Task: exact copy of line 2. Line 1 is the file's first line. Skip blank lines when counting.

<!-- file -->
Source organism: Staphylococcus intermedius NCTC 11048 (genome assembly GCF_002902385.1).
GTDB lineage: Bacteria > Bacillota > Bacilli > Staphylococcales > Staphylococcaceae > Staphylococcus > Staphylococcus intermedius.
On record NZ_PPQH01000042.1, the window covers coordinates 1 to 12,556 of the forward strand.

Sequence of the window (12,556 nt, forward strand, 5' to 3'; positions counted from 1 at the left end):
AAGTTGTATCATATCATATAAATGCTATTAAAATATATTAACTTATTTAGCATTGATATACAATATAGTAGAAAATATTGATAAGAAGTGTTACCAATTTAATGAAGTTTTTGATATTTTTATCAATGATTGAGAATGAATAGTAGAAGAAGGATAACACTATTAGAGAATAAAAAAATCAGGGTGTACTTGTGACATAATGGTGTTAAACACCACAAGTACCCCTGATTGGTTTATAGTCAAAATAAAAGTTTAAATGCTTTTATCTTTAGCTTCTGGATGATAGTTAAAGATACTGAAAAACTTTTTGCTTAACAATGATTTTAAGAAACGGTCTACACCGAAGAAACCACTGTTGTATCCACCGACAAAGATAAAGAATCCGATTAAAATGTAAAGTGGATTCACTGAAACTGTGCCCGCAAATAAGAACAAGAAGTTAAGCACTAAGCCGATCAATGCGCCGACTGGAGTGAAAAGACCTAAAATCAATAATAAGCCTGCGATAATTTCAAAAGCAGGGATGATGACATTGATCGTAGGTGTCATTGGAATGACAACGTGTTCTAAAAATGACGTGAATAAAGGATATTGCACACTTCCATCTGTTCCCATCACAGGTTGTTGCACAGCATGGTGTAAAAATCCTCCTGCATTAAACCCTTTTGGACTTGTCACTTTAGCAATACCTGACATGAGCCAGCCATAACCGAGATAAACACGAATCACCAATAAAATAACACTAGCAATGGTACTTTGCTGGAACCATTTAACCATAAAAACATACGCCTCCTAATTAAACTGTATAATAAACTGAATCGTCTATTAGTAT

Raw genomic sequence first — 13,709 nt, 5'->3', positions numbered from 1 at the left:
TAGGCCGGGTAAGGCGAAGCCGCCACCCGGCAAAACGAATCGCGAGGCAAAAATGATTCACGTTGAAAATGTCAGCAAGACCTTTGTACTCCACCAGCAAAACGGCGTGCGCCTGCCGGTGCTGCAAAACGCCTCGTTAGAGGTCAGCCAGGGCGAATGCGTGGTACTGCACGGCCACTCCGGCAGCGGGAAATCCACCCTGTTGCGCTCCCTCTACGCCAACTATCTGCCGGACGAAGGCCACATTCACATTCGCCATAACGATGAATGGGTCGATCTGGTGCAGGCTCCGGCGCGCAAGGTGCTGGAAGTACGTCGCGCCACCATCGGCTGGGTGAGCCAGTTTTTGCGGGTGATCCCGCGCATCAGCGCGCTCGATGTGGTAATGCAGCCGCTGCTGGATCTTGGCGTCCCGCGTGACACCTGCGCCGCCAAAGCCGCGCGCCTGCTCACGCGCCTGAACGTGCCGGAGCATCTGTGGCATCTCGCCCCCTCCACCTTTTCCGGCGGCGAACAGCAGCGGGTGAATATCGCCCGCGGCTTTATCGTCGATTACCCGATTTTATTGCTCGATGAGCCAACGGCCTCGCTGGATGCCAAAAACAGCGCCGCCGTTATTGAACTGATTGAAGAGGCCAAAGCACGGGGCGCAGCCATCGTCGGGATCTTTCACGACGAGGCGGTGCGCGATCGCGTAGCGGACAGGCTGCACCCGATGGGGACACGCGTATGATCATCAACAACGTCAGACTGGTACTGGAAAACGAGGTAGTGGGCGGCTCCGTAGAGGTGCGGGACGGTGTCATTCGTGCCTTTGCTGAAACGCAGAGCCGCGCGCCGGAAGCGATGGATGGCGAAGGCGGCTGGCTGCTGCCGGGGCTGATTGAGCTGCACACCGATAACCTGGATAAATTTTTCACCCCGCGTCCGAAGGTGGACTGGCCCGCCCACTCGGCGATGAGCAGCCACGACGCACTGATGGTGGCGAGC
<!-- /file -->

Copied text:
GTDB lineage: Bacteria > Bacillota > Bacilli > Staphylococcales > Staphylococcaceae > Staphylococcus > Staphylococcus intermedius.